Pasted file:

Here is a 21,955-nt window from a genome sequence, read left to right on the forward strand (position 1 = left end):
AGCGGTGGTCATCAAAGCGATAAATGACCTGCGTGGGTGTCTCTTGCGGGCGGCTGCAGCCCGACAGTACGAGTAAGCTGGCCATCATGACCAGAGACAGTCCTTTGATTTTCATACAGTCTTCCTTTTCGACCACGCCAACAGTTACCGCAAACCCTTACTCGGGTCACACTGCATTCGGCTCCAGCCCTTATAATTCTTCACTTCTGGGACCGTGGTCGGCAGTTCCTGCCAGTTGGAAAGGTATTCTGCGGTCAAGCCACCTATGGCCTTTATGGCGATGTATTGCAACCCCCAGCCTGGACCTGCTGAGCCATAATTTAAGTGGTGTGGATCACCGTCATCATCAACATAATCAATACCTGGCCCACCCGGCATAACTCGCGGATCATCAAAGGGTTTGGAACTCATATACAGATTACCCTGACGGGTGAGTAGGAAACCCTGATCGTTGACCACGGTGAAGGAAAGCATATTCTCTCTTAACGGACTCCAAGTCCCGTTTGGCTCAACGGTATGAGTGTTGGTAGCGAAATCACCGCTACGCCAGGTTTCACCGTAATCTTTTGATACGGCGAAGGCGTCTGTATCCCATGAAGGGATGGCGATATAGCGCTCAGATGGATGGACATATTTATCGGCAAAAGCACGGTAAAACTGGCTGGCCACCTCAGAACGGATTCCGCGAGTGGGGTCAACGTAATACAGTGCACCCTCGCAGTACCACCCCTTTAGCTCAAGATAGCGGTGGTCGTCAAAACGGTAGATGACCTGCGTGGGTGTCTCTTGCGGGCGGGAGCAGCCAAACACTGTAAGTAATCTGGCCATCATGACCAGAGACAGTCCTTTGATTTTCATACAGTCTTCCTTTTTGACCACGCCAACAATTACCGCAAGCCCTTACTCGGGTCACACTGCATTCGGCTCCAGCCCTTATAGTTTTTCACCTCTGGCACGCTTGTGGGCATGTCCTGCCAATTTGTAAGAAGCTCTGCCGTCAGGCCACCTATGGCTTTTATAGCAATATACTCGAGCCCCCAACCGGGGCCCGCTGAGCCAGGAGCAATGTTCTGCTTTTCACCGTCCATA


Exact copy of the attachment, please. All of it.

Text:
Here is a 21,955-nt window from a genome sequence, read left to right on the forward strand (position 1 = left end):
AGCGGTGGTCATCAAAGCGATAAATGACCTGCGTGGGTGTCTCTTGCGGGCGGCTGCAGCCCGACAGTACGAGTAAGCTGGCCATCATGACCAGAGACAGTCCTTTGATTTTCATACAGTCTTCCTTTTCGACCACGCCAACAGTTACCGCAAACCCTTACTCGGGTCACACTGCATTCGGCTCCAGCCCTTATAATTCTTCACTTCTGGGACCGTGGTCGGCAGTTCCTGCCAGTTGGAAAGGTATTCTGCGGTCAAGCCACCTATGGCCTTTATGGCGATGTATTGCAACCCCCAGCCTGGACCTGCTGAGCCATAATTTAAGTGGTGTGGATCACCGTCATCATCAACATAATCAATACCTGGCCCACCCGGCATAACTCGCGGATCATCAAAGGGTTTGGAACTCATATACAGATTACCCTGACGGGTGAGTAGGAAACCCTGATCGTTGACCACGGTGAAGGAAAGCATATTCTCTCTTAACGGACTCCAAGTCCCGTTTGGCTCAACGGTATGAGTGTTGGTAGCGAAATCACCGCTACGCCAGGTTTCACCGTAATCTTTTGATACGGCGAAGGCGTCTGTATCCCATGAAGGGATGGCGATATAGCGCTCAGATGGATGGACATATTTATCGGCAAAAGCACGGTAAAACTGGCTGGCCACCTCAGAACGGATTCCGCGAGTGGGGTCAACGTAATACAGTGCACCCTCGCAGTACCACCCCTTTAGCTCAAGATAGCGGTGGTCGTCAAAACGGTAGATGACCTGCGTGGGTGTCTCTTGCGGGCGGGAGCAGCCAAACACTGTAAGTAATCTGGCCATCATGACCAGAGACAGTCCTTTGATTTTCATACAGTCTTCCTTTTTGACCACGCCAACAATTACCGCAAGCCCTTACTCGGGTCACACTGCATTCGGCTCCAGCCCTTATAGTTTTTCACCTCTGGCACGCTTGTGGGCATGTCCTGCCAATTTGTAAGAAGCTCTGCCGTCAGGCCACCTATGGCTTTTATAGCAATATACTCGAGCCCCCAACCGGGGCCCGCTGAGCCAGGAGCAATGTTCTGCTTTTCACCGTCCATA